I’ve always been envious of the tasty chole (chickpeas) that my Punjabi friends seem to make so effortlessly. When I ask for the recipe, often the whole operation seems hopelessly complicated. One friend slow cooks the raw chickpeas for over 2 hours. Another places a tea bag in her chole while cooking. An online recipe suggests that I should put cloves and a piece of cinnamon when soaking the raw chickpeas. No one seems to go into sufficient detail. Soak? For how long? In how much water? What next? Do the soaked chickpeas need to be cooked in the pressure cooker? Again, for how long and in how much water? These questions continue to circle in my head. In the past I’ve used canned chickpeas. But my husband turns up his nose at any canned chole recipe. “Fresh chana tastes so much better than that soapy stuff. And canned chole never acquire the buttery softness that makes them melt in your mouth,” he says.
I have no idea how to make chickpeas from scratch in my kitchen, and I’m longing for some. The simple, home-made kind that no restaurant serves. Steaming hot and eaten with rice. Or ladled on top of pea-potato patties with a squeeze of lemon and sprinkle of chopped onions and green coriander leaves. My experiments have failed miserably so far. I soak the chickpeas in water for too long on one occasion and then it melts into a glutinous mess in the pressure cooker. Another time I undercook the chickpeas in the cooker, and they turn out pebbly and nowhere close to buttery soft. On yet another occasion, the pressure cooker runs short of water and the chickpeas get stuck to the bottom of the cooker.
Finally, I make it stubbornly each week in the hope that it’s going to turn out perfectly. After weeks of experimentation, and no response from my nani who makes delectable chana in a dark tamarind sauce, my mother-in-law gives me a tangy red chole recipe. Her recipe is sweet and sour from a generous quantity of tomatoes and has plenty of onion and minced ginger-garlic for a delicious earthy aroma. Cilantro, a staple herb in Andhra cooking, is a must, she says. Upon her recommendation, I use a simple home-made garam masala which requires no toasting and is ready with a quick turn in the spice/coffee grinder. Green cardamom in the masala lends an unusual fragrance to the chickpeas while black peppercorns add a spicy bite. Mummy’s chickpea dish is piquant from tomatoes; other versions use imli, which is tamarind, or amchur, which is dried mango powder, or a combination of one or two or all three.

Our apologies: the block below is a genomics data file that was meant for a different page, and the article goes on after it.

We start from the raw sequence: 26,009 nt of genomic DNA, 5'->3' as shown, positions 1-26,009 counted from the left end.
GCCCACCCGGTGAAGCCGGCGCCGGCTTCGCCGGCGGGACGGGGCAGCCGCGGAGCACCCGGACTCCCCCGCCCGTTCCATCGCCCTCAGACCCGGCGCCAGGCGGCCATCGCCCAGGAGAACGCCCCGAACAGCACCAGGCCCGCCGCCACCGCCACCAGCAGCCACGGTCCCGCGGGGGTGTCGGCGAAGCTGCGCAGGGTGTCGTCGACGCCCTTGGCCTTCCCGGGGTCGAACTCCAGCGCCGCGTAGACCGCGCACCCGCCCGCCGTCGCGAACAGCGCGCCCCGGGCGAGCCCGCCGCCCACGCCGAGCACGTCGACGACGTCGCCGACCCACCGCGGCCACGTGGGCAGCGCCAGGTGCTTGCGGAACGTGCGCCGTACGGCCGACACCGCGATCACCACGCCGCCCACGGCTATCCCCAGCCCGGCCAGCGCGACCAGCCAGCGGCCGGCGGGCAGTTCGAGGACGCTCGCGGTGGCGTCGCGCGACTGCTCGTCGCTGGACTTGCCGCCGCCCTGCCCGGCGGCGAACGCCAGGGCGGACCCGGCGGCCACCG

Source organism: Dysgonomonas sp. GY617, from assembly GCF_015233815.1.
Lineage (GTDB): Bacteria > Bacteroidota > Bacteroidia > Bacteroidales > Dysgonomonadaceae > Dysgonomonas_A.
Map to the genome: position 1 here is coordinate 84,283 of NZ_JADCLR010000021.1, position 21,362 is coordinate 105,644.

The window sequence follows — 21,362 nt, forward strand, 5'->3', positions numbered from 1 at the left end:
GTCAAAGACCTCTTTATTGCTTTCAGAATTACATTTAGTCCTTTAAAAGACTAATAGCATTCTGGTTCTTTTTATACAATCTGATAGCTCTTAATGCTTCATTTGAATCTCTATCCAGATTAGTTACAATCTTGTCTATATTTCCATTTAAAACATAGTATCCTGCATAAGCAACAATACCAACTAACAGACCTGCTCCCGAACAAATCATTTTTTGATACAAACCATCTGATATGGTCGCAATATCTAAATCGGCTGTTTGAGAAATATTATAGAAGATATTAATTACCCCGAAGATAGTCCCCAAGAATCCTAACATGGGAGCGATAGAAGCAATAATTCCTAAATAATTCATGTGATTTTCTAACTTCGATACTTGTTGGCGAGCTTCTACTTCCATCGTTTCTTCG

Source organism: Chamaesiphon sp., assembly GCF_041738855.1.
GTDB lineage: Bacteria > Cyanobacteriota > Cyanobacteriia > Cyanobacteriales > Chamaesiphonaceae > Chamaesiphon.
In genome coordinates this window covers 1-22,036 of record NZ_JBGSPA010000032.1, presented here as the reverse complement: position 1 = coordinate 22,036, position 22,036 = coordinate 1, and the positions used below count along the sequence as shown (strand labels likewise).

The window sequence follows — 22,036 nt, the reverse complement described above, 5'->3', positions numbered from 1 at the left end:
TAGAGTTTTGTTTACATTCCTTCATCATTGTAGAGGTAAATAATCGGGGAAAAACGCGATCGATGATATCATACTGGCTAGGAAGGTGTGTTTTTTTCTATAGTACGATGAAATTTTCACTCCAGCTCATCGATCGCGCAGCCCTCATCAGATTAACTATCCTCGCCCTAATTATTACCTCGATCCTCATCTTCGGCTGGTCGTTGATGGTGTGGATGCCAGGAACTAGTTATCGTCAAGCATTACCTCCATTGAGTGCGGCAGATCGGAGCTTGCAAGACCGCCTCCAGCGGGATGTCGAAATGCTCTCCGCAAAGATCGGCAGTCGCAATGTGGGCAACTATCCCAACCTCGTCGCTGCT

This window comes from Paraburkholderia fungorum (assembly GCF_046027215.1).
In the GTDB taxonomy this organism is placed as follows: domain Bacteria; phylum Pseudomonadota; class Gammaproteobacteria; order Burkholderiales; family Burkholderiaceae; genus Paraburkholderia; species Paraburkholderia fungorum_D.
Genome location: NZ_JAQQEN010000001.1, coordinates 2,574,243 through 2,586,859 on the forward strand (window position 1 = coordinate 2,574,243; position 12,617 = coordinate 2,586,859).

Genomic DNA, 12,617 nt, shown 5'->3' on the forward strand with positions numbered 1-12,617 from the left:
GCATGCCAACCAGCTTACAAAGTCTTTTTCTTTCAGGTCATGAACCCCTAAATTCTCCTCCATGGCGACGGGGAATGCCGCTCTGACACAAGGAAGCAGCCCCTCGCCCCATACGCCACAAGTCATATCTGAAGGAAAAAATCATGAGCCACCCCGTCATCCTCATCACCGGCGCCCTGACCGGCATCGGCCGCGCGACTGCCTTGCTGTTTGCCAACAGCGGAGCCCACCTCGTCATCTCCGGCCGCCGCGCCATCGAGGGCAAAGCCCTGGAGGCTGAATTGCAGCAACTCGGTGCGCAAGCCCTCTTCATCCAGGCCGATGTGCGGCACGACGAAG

Here are some of the valuable lessons about chole and all dried pulses in general that I learn along the way:
(1) Soak the chickpeas in the plenty of water overnight for 8-12 hours, but not more than that. Drain the water and place the soaked chickpeas in the pressure cooker.
(2) Add enough water in the cooker to submerge the chickpeas and form about a half inch above the chole. The pressure cooker should be no more than half full of water and pulses. Later, reserve the excess water and cook the chole in the water that the chickpeas have been pressure-cooked in. If there is too much water, some of the water can be removed and kept aside.
(3) Bring the pressure cooker to 2 whistles on medium heat, then continue to cook for about 30 minutes on very low heat. Allow all the steam to escape before opening the pressure cooker.
(4) You can use store-bought chole masala or make your own. See my mother-in-law’s recipe for home-made chole masala below.
1 cup dried chickpeas, cooked until buttery soft in a pressure cooker
1 cup onions, preferably red, chopped finely
1 tbsp ginger, minced
1 tbsp garlic, minced
2 generous cups of tomatoes, chopped finely
a handful of cilantro leaves, washed and chopped, with thick stems removed
For the tarka
1 tsp cumin seeds
2 bay leaves
2 tbsps oil
Chole garam masala: use 2 tsps of this after grinding to powder
1 tbsp whole green cardamom
1 tbsp whole black peppercorns
1 tbsp cumin seeds
2 tbsps coriander seeds
1/4 tsp cayenne pepper powder to add heat, more depending on taste
Salt to taste
1. Heat the oil and add the tarka of bay leaves and cumin seeds. Wait for the cumin seeds to sputter. Next, add the onions and cook them with a sprinkle of sugar until they brown.
2. When the onions are almost done, add the finely minced ginger and garlic, stirring to make sure that they don’t burn. Wait for a few seconds until the unmistakable aroma of garlic releases from the pan.
3. Add the tomatoes along with a cup of water, and let the mixture cook until the oil releases from the edges of the tomato and you can see the oil glistening on top of the paste.
4. Add the chickpeas and enough of the reserved water to cover a half inch over the top of the chickpeas. Add the salt, 2 tsps of the chole garam masala, and the cayenne pepper powder if using. Bring to boil and allow to simmer on low heat for 15 minutes. This is an important step because it allows all the flavors to come together. Add chopped cilantro towards the end. Serve hot with rice or Indian bread.